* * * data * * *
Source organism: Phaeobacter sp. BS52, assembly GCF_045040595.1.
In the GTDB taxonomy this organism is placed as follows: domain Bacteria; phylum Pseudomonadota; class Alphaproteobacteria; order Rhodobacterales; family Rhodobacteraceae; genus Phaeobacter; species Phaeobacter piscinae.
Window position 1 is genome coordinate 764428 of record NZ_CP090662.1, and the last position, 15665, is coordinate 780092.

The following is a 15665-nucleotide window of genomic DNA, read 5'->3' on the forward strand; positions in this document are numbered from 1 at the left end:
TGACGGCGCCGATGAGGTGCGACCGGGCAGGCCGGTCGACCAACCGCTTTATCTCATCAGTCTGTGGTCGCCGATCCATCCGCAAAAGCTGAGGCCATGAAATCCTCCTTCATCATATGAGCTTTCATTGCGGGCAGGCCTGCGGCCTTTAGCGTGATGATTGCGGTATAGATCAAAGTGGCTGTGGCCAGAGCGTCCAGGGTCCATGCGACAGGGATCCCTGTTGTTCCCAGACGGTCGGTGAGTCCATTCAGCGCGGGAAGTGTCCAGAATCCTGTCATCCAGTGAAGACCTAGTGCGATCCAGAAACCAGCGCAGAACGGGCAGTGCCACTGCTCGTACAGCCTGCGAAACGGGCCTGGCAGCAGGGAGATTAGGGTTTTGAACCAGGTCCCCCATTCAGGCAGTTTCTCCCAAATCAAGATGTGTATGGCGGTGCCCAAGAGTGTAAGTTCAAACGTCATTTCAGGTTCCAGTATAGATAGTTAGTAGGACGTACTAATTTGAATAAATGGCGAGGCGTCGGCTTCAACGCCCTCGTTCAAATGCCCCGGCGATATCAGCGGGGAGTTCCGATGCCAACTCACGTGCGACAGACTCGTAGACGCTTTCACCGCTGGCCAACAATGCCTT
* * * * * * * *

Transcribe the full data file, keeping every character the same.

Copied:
Source organism: Phaeobacter sp. BS52, assembly GCF_045040595.1.
In the GTDB taxonomy this organism is placed as follows: domain Bacteria; phylum Pseudomonadota; class Alphaproteobacteria; order Rhodobacterales; family Rhodobacteraceae; genus Phaeobacter; species Phaeobacter piscinae.
Window position 1 is genome coordinate 764428 of record NZ_CP090662.1, and the last position, 15665, is coordinate 780092.

The following is a 15665-nucleotide window of genomic DNA, read 5'->3' on the forward strand; positions in this document are numbered from 1 at the left end:
TGACGGCGCCGATGAGGTGCGACCGGGCAGGCCGGTCGACCAACCGCTTTATCTCATCAGTCTGTGGTCGCCGATCCATCCGCAAAAGCTGAGGCCATGAAATCCTCCTTCATCATATGAGCTTTCATTGCGGGCAGGCCTGCGGCCTTTAGCGTGATGATTGCGGTATAGATCAAAGTGGCTGTGGCCAGAGCGTCCAGGGTCCATGCGACAGGGATCCCTGTTGTTCCCAGACGGTCGGTGAGTCCATTCAGCGCGGGAAGTGTCCAGAATCCTGTCATCCAGTGAAGACCTAGTGCGATCCAGAAACCAGCGCAGAACGGGCAGTGCCACTGCTCGTACAGCCTGCGAAACGGGCCTGGCAGCAGGGAGATTAGGGTTTTGAACCAGGTCCCCCATTCAGGCAGTTTCTCCCAAATCAAGATGTGTATGGCGGTGCCCAAGAGTGTAAGTTCAAACGTCATTTCAGGTTCCAGTATAGATAGTTAGTAGGACGTACTAATTTGAATAAATGGCGAGGCGTCGGCTTCAACGCCCTCGTTCAAATGCCCCGGCGATATCAGCGGGGAGTTCCGATGCCAACTCACGTGCGACAGACTCGTAGACGCTTTCACCGCTGGCCAACAATGCCTT